Rediscovering an oral tradition

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The Independent Culture
IS toothpaste boring? Can it reflect the leading edge of what are now called life sciences, or does toothpaste development no longer present the same shining career-path to The Brightest and The Best as in the 1950s, the golden age of 'fmcg' (fast moving consumer goods - small things in packets)?

These questions are raised by Colgate's new epic, where its eponymous makers argue furiously that they've been making toothpaste for ages and "we're still not bored". They start as they mean to go on, with period fun in black and white: a pair of 1950s housewives saying "well, carrying on like that, just look". And there follows a gallery of delicious old Colgate ads from the 1950s and 60s, demonstrating that Colgate has indeed been at it a long time, has made startling developments in toothpaste technology over the years and, above all, has a bit of an attitude. Thus we get white-coated scientists; 1960s lovelies with the ring of confidence; nuclear families brushing together, and the roster of achievement from dual fluoride with calcium to tartar control. This is what is called, in marketing speak, "refreshing brand values": telling new viewers about the brand's traditional virtues and its new achievements.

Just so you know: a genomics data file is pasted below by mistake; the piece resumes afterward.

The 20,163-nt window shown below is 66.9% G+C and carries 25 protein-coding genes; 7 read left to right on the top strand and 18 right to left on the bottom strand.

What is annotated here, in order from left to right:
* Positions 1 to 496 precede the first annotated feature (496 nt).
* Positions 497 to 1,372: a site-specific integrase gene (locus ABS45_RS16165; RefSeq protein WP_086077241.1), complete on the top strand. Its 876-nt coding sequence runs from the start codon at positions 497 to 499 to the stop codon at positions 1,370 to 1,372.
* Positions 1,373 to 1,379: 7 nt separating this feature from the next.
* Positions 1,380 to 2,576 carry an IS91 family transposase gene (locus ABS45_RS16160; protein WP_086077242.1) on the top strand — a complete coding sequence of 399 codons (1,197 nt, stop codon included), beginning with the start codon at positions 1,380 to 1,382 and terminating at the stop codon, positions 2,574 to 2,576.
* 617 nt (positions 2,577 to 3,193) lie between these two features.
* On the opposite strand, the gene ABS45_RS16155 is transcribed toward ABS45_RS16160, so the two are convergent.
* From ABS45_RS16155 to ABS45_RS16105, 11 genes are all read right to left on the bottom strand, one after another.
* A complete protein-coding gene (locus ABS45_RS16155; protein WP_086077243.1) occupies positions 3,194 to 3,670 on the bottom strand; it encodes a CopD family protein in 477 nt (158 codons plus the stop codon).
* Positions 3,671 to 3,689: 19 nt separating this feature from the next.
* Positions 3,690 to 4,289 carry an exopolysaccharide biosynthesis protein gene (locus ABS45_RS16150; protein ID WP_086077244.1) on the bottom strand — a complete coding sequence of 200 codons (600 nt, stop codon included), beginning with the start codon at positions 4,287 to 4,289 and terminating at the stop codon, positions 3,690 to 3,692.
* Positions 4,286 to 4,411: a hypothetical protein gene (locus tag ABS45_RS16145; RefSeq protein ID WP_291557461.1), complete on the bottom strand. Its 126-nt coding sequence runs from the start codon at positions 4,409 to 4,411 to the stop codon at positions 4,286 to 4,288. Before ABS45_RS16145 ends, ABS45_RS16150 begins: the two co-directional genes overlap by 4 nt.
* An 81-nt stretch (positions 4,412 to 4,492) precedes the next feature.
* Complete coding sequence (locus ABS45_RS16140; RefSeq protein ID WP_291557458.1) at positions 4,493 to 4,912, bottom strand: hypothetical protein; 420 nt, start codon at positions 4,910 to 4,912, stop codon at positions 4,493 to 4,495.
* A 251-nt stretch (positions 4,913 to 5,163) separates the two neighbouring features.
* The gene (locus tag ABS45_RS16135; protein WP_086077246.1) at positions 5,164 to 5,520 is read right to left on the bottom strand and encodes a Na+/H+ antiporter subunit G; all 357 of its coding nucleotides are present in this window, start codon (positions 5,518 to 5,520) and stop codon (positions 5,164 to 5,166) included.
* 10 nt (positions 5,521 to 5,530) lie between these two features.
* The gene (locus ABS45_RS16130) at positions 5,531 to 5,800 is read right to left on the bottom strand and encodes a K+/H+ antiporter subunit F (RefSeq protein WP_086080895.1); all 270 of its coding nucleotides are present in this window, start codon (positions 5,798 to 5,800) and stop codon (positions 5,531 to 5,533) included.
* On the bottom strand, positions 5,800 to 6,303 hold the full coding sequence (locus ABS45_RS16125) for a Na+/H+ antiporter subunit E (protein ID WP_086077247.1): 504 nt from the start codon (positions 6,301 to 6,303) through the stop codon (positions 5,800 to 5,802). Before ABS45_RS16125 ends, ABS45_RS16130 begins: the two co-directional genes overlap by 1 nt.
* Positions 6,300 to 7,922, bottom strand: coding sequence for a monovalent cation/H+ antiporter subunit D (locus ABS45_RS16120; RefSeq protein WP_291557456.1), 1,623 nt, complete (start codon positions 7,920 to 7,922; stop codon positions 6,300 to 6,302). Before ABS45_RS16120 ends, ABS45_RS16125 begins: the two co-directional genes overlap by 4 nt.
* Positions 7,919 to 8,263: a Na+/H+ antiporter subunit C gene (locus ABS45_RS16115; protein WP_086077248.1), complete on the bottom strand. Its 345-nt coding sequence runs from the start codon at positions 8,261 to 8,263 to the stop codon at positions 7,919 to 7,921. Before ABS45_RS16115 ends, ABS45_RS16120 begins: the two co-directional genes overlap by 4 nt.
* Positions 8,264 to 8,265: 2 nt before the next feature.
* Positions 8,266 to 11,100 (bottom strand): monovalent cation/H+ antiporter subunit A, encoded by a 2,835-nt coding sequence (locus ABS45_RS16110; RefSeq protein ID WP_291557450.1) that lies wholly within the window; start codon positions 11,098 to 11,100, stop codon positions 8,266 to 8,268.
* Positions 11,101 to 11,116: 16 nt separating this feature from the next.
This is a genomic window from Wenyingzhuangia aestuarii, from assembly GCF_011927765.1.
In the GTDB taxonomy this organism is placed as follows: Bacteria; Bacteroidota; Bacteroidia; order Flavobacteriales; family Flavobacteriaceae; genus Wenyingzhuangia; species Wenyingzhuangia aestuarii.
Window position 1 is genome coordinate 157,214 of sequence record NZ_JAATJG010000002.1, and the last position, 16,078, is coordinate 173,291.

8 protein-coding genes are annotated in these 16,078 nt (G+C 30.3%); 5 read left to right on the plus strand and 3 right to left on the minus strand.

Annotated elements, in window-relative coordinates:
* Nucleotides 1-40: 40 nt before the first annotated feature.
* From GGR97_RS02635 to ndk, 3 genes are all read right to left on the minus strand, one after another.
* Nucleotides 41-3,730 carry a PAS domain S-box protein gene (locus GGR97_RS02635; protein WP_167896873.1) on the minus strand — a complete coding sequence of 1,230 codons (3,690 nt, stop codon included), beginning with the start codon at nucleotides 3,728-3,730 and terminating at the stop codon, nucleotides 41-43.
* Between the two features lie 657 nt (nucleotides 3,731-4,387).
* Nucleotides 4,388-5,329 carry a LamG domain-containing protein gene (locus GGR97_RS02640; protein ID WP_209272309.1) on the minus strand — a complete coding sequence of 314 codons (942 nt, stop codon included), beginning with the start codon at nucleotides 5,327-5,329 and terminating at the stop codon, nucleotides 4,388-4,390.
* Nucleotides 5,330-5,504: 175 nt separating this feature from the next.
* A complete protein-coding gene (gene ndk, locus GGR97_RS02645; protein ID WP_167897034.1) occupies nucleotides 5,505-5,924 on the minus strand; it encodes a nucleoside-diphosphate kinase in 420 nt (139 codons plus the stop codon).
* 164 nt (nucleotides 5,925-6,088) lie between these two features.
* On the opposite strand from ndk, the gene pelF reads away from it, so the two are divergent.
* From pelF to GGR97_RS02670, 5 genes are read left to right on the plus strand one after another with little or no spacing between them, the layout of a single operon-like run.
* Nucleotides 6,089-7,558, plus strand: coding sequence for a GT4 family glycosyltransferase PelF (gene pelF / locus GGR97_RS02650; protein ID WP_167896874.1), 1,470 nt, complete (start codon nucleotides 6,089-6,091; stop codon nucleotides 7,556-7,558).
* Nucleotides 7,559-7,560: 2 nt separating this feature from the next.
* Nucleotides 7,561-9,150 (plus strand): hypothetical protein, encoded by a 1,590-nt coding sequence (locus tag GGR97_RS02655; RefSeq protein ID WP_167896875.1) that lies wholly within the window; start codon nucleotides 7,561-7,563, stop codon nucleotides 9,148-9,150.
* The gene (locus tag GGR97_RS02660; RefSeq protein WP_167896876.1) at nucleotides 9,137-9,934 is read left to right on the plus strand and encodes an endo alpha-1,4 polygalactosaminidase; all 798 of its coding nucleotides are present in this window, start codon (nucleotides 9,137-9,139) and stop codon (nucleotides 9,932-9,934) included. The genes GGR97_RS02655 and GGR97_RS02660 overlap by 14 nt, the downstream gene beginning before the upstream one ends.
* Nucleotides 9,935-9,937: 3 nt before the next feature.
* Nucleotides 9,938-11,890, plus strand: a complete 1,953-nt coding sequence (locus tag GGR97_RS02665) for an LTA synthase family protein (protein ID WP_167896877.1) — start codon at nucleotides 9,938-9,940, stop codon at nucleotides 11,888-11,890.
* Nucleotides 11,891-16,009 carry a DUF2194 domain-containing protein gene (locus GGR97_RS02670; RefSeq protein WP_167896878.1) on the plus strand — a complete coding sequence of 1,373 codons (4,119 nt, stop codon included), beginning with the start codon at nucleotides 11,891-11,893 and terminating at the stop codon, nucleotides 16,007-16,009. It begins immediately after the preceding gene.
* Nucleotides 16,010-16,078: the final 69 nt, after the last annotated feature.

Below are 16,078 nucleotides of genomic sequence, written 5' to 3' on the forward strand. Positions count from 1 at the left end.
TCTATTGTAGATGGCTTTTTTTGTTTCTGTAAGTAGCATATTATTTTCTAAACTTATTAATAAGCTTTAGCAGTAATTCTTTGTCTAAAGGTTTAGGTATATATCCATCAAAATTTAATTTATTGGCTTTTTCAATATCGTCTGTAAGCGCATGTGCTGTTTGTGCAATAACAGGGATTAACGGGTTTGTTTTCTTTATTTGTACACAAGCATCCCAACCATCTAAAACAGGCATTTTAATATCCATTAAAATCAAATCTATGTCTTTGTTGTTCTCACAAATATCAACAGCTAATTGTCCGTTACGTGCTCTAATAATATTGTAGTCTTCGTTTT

Yes, but do people find toothpaste boring? Can they see significant differences between brands? Do they see dual fluoride as an advance quite as exciting as, say, power steering or microwave cooking? And is a long provenance a priority criterion in toothpaste decisions?

Perhaps research has shown that toothpaste is seen as so boring, and the choices between brands so low-threshold or automatic pilot, that only history and humour can give the slightest competitive edge.

Or did the creative chaps just alight on the old footage with the little whoops of joy?

8 Video supplied by Tellex Commercials.